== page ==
KQED aired this today. Thank you for the listen.
Anna and I are losers.
And we don’t want to be losers.
We want to be winners.
And you can’t be a winner if you don’t play the game.
So last night we took up Safeway Monopoly.
We bought 24 cans of Friskies cat food for our dying cat.
And we got 48 Safeway Monopoly tickets. Safeway tells me that if I just buy enough Friskies and Poptarts, we’re going to be winners. We’re going to win a million dollars. And a big TV. And lots of other stuff.
Last night we spent one hour tearing and sorting and pasting. Now the Lewis family is running the table.
Because in the end we won 6 more tickets. And so we’re going back to Safeway to buy some more stuff and get even more tickets. And it’s just going to get better.
We’re going to be winners. And you can be a winner, too. You and all of our country will no longer be losers and the rest of the world will stop laughing at us.
In a few more days, I’m nailing Park Place. And I’ll have my Dawn Dishwashing Soap.
And you just wait and watch as I build me my Trump Towers.
In my imagined heaven (unlike the fundamentalist heaven muddled in moral condemnation) van Gogh, along with Rothko and Francis Bacon, while away the mornings appreciating and talking about color.
But for now you’re not yet in heaven.
Instead it’s a warm September evening in 1888. You still sit on a stool in the Place to Forum glancing to the south down the Rue de Palais in the town of Arles. Your paint brush dips all over that lead and chromium palette. The constellations of Perseus and Andromeda shimmer in the sky wedged above the narrow alley: although you capture them imperfectly, some life forms long extinct once unknowingly cast their own eyes toward your future visage that would receive them.
As for us, you remain anchored in a world of substance while I hover in the immaterial world that has not yet come to be. The street is filled with ghosts, future and past and present, and perhaps you find our presence claustrophobic. The film between us remains impermeable. We will never touch.
A blue cloaked waiter ferries glasses of Lillet. A woman cloaked in a thin coat crosses the street with her husband. None of them pay any heed to you. You’re nearly as invisible as I. But if not for you, their even now scant mark on history would be lost forever. If they’d known, they might have interceded or perhaps offered corrections.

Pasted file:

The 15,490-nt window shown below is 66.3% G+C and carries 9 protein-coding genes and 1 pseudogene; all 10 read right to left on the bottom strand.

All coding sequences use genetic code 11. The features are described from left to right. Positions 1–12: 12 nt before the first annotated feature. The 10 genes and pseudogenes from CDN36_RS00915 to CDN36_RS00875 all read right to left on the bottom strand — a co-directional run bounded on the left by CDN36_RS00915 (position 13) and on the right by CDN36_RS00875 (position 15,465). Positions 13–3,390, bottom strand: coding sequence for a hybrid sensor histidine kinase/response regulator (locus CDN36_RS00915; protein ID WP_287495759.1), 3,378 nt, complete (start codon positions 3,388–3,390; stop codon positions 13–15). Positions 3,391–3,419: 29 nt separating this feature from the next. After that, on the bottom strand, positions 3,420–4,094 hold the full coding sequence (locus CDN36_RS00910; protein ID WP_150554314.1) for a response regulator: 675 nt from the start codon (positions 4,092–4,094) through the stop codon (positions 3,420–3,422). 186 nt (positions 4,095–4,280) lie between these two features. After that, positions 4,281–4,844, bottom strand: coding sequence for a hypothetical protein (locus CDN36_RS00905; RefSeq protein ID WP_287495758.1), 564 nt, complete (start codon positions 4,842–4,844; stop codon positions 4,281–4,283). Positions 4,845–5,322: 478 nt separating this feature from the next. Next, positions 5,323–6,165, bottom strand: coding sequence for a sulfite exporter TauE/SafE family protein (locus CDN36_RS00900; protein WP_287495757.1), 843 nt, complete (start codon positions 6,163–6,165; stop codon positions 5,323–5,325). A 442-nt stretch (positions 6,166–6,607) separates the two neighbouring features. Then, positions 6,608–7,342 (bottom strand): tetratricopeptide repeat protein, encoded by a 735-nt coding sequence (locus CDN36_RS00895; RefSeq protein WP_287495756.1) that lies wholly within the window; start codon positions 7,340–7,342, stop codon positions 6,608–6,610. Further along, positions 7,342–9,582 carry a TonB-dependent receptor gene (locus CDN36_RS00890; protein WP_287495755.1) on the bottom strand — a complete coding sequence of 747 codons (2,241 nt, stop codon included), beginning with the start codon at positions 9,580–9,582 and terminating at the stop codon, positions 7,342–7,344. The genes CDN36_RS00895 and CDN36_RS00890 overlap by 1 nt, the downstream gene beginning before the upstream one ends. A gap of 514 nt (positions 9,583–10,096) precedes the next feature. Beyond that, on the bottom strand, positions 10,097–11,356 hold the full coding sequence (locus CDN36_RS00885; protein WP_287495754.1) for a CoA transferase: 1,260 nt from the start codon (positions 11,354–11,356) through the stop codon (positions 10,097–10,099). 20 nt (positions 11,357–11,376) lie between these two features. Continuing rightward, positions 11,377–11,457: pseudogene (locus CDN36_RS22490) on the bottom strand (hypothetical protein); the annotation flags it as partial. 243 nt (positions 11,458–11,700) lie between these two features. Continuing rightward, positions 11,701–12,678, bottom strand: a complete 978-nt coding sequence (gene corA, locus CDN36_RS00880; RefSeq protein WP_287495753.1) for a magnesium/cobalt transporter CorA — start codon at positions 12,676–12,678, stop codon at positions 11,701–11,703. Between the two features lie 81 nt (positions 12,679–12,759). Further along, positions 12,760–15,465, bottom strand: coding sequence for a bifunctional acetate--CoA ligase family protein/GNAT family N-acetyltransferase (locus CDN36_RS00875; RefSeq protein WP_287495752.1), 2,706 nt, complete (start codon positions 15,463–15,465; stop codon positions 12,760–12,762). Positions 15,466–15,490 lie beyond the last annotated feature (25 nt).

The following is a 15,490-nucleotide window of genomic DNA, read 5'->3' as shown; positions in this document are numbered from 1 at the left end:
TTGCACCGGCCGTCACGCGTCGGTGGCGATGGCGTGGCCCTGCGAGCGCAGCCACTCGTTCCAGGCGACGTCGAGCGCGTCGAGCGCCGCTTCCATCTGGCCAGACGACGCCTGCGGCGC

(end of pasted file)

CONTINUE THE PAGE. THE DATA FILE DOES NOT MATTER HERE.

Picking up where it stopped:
But the crowd thins until it is just you and I. You are tired. You will be dead within a year. And people will champion you and fight over you for a very very long time. You will ignite passion and fury much like the first wandering preacher. But if the truth be, I wouldn’t even be here with you on this night but for that odd portal you created with a bit of oil and pigment brushed on to a tightly stretched piece of fabric. Tired yet exultant, you pack up your oils in a wooden box and set to walk home. You carry a canvas, the paint still sticky and wet. I follow. You can’t see me and you never will.
All the same, I would just like you to know.
Here’s the great irony.
The puzzle really only exists in the moment of puzzling; once you place the piece with that satisfying click, the puzzle ceases to exist.
We generate joy more from the act of figuring out, than from the solution itself.
The mind of God must indeed be a desultory place where the unknown unknown does not at all exist.
By definition, serendipity cannot exist in a world without surprises.
I imagined this area to be a thick strap of black dotted with specks of canvas.
Instead, why look what shone from the walls that night.
And for better or worse, once the world becomes known, it’s very very hard to regain the bliss of ignorance and innocence.
Now about that yellow.
It turns out that it wasn’t really yellow at all. It was anything but yellow. Canary, mustard, gold, fire orange, caramel, honey. All the hues were in there. But when broken apart, all the eye really detected was yellow. And only with close observations could you parse out the discrete shades, and only with reassembly did it make sense.
Van Gogh obsessed over color. He was drawn to it emotionally and as a line of inquiry that he explored in his bountiful letters to his brother Theo and sister Wilhemena. What color, really, is the night? How do colors give rise to emotion and thought? What effect do complementary and countervailing colors have on one another?